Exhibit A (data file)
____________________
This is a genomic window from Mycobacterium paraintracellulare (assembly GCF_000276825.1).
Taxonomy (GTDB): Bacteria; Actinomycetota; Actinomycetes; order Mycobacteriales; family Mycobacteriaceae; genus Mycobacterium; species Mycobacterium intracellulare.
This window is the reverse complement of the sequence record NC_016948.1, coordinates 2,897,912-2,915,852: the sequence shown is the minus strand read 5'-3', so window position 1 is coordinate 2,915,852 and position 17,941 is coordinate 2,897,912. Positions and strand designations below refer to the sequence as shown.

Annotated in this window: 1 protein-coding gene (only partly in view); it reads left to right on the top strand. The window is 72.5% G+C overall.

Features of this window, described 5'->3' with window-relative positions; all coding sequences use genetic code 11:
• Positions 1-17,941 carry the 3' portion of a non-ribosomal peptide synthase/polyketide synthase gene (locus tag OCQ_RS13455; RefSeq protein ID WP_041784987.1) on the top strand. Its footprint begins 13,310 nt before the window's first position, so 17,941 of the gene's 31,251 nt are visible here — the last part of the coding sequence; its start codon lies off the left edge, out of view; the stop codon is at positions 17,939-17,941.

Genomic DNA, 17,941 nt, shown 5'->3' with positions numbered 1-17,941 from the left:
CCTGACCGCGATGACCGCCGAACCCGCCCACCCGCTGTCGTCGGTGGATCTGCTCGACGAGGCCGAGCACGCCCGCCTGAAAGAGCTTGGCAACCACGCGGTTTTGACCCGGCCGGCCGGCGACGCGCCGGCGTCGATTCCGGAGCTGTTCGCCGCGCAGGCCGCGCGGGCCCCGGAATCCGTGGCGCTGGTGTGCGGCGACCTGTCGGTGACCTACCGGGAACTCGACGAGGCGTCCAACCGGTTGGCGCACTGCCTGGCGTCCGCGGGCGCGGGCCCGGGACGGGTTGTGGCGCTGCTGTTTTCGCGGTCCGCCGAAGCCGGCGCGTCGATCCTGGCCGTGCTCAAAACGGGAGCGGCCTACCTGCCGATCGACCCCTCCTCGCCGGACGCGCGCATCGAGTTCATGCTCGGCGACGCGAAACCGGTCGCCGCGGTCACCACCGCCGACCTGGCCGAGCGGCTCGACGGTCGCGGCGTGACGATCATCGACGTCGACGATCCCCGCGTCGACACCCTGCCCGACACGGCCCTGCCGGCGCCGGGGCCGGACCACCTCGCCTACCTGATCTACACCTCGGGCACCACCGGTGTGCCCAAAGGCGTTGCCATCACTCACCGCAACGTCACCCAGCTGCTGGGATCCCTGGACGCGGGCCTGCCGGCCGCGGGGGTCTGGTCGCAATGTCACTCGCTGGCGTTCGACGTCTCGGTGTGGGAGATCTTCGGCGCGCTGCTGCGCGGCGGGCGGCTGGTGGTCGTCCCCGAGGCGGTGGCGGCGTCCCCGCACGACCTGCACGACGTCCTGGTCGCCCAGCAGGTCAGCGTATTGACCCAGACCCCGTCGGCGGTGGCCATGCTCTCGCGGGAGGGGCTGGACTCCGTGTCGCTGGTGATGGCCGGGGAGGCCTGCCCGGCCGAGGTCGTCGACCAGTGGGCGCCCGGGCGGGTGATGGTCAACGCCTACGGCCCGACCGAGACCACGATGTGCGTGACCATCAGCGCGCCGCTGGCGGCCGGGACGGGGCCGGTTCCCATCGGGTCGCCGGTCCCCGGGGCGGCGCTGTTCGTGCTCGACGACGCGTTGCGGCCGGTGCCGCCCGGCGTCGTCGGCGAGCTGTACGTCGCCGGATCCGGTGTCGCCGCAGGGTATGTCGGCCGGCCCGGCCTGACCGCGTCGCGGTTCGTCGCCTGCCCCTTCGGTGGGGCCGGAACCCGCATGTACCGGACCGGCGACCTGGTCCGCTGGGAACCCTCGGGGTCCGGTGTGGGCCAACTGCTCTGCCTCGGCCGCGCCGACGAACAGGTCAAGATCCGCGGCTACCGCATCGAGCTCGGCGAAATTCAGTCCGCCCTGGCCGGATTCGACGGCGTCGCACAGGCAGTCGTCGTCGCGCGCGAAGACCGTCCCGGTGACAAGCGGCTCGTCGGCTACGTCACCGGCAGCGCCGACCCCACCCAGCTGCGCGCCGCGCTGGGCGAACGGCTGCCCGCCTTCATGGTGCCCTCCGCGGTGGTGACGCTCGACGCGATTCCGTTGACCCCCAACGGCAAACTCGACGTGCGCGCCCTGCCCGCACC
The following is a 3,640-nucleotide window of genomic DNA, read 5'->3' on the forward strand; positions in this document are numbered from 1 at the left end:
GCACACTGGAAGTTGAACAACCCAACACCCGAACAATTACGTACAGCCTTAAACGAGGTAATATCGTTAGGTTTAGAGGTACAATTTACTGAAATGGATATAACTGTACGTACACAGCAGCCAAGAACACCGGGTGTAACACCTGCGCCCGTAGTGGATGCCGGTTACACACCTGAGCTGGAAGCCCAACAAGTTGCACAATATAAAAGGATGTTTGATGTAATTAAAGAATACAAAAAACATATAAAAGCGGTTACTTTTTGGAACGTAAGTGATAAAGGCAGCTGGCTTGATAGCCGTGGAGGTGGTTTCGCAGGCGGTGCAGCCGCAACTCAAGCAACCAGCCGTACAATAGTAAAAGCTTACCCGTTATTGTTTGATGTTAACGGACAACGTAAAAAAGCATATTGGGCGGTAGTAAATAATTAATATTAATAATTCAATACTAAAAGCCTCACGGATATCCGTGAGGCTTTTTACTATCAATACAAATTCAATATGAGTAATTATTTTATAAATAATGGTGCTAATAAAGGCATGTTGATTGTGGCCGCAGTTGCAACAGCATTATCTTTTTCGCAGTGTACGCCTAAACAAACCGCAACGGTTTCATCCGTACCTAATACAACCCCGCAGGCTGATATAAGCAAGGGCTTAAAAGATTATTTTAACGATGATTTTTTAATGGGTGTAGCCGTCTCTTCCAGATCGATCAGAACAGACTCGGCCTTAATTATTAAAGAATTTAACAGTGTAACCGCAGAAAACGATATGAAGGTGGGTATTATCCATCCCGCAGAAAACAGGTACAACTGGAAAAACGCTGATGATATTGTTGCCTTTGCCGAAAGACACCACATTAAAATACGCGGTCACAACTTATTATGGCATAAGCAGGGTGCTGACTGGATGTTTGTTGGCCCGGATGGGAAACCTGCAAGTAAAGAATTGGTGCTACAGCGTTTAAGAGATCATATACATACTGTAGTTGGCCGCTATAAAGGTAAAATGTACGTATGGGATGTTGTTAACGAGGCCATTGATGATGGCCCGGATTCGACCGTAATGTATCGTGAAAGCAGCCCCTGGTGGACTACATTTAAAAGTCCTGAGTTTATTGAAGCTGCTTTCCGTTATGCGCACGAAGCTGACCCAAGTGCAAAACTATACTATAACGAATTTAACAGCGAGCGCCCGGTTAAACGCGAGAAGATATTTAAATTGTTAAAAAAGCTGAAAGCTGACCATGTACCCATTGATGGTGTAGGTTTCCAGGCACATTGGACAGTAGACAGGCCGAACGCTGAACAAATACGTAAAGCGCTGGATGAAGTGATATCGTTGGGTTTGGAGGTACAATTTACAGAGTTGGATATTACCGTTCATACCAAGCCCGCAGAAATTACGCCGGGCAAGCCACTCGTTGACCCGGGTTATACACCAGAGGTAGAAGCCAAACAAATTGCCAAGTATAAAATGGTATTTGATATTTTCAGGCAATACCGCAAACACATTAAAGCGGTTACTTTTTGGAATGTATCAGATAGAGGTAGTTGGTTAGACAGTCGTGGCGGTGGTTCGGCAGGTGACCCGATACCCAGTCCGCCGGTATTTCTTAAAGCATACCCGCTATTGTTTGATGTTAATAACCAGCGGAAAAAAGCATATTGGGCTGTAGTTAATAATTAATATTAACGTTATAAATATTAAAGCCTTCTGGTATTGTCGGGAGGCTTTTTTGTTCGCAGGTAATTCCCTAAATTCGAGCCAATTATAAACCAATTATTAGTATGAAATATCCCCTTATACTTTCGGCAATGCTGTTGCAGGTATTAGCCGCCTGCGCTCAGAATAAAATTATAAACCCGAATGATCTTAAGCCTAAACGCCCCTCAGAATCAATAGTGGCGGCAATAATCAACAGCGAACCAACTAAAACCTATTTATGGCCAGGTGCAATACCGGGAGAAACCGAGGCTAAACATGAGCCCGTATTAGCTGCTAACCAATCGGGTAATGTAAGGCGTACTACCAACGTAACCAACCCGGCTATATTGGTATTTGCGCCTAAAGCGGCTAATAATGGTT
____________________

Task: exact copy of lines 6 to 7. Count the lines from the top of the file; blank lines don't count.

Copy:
• Positions 1-17,941 carry the 3' portion of a non-ribosomal peptide synthase/polyketide synthase gene (locus tag OCQ_RS13455; RefSeq protein ID WP_041784987.1) on the top strand. Its footprint begins 13,310 nt before the window's first position, so 17,941 of the gene's 31,251 nt are visible here — the last part of the coding sequence; its start codon lies off the left edge, out of view; the stop codon is at positions 17,939-17,941.

Genomic DNA, 17,941 nt, shown 5'->3' with positions numbered 1-17,941 from the left: